Glass is a very much different material at different wavelengths. For CO2 lasers glass absorbs all the energy in a thin surface level, which leads to uncontrolled cracking. This practically prevents larger adoption of CO2 lasers. In contrast, for the solid-state lasers operating at 532 nm glass is almost transparent. Here the challenge is opposite – to keep the energy inside the material. Eventually, there are lasers and lasers.

To understand differences and adjust expectations accordingly, we need to know the physics behind interaction of lasers with glass. The thermal stress technique using CO2 lasers was announced to bring the breakthrough about ten years ago. However, lately the focus has shifted towards the picosecond pulsed solid-state lasers. Few years ago Coherent has introduced the SmartCleave method, which utilizes self-focusing of light within the glass. An alternative Nanoperforation technique developed by Corning also uses solid-state lasers. Because of the physics of the process, for both, post-processing is needed to remove stresses and smoothen the edge. In contrast, CO2 lasers always provide transparent and stress-free edge.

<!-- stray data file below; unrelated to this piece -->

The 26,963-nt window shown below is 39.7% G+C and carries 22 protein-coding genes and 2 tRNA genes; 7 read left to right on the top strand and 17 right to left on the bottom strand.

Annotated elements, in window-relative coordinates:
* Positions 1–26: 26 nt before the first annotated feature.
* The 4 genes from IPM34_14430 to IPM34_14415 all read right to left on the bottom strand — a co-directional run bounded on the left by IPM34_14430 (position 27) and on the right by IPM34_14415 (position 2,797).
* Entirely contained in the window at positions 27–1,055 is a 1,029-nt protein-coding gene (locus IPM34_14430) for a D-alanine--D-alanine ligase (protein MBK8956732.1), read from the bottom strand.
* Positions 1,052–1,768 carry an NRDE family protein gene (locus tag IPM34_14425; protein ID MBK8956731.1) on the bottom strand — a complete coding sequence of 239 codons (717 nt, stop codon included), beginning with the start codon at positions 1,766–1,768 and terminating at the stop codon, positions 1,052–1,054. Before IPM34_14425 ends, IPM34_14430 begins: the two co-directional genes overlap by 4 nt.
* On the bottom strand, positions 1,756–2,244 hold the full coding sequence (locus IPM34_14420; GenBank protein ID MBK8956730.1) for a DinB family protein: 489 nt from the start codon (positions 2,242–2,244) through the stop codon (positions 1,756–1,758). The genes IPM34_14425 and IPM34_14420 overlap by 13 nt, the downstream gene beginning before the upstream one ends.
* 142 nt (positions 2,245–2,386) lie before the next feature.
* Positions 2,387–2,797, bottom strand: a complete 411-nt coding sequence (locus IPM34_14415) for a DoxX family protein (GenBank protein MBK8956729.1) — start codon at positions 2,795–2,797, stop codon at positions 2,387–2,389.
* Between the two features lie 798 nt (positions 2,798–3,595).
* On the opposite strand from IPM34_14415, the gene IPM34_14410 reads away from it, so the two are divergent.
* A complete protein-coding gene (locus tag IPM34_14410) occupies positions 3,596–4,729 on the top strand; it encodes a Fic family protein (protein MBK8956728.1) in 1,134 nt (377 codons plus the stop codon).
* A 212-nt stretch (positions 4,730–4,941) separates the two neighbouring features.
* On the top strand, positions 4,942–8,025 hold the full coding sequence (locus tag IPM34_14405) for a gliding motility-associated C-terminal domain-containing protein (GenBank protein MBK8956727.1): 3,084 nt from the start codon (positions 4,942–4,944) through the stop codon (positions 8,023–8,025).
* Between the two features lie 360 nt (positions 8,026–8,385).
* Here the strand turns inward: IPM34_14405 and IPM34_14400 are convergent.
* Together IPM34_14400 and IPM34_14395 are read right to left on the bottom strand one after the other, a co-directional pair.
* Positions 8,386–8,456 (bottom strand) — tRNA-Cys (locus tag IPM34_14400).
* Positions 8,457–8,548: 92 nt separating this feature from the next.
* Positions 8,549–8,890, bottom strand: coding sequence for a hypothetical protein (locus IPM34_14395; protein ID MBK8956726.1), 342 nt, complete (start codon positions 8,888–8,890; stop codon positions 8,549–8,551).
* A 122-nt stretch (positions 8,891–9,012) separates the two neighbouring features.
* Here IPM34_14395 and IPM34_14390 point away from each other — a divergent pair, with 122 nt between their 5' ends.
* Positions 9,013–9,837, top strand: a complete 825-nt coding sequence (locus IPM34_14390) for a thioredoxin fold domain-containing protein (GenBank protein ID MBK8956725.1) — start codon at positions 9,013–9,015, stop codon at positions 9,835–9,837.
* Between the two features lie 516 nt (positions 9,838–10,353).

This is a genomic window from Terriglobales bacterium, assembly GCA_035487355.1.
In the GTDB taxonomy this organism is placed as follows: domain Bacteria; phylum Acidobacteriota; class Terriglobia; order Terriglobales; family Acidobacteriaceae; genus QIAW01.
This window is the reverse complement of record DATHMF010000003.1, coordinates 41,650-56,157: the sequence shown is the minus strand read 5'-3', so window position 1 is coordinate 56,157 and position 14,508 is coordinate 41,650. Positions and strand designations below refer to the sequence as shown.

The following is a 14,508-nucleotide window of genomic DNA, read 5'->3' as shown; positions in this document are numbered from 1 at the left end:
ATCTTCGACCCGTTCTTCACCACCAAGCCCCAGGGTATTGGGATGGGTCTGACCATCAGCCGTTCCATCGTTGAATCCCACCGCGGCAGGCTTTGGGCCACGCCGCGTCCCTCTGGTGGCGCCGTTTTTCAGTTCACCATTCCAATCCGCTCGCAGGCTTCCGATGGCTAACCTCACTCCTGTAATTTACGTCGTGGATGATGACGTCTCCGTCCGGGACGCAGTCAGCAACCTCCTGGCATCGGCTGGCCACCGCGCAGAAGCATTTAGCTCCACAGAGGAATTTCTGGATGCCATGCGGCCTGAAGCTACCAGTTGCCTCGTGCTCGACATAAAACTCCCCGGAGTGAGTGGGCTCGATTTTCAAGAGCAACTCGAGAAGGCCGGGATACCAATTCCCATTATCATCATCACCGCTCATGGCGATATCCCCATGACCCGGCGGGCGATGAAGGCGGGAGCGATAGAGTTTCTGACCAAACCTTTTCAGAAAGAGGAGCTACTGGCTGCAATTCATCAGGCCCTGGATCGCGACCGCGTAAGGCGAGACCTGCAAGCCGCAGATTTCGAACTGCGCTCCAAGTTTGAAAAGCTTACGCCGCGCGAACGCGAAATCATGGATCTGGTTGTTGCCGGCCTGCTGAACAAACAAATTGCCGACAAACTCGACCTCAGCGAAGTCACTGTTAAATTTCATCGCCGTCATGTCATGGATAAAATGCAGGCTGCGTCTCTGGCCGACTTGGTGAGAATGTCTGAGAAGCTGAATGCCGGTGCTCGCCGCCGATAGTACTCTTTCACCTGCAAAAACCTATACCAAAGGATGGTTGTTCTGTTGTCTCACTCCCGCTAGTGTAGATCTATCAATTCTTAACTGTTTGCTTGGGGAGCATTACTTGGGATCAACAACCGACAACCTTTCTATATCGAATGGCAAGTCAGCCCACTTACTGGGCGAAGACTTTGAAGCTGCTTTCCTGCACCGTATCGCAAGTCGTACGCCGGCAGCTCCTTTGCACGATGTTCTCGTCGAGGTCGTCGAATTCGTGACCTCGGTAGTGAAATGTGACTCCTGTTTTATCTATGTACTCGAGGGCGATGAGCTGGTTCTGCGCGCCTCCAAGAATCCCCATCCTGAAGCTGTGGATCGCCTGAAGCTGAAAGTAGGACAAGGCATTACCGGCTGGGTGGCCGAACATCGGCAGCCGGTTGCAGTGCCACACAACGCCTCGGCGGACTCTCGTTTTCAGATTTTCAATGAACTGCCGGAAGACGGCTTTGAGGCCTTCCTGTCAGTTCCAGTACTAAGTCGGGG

Processing by solid-state lasers is becoming popular for drilling, cutting closed shapes and thin display glass cutting, where it’s used in combination with CO2 lasers. However, it’s not applicable for cutting of thick float glass and will never work at elevated temperatures.

Our new nanosecond-pulsed CO2 laser has potential to revolutionize the industry. It can cut any glass thickness, incl. laminated glass, producing transparent, stress-free edge, and enabling clean and sustainable glass processing.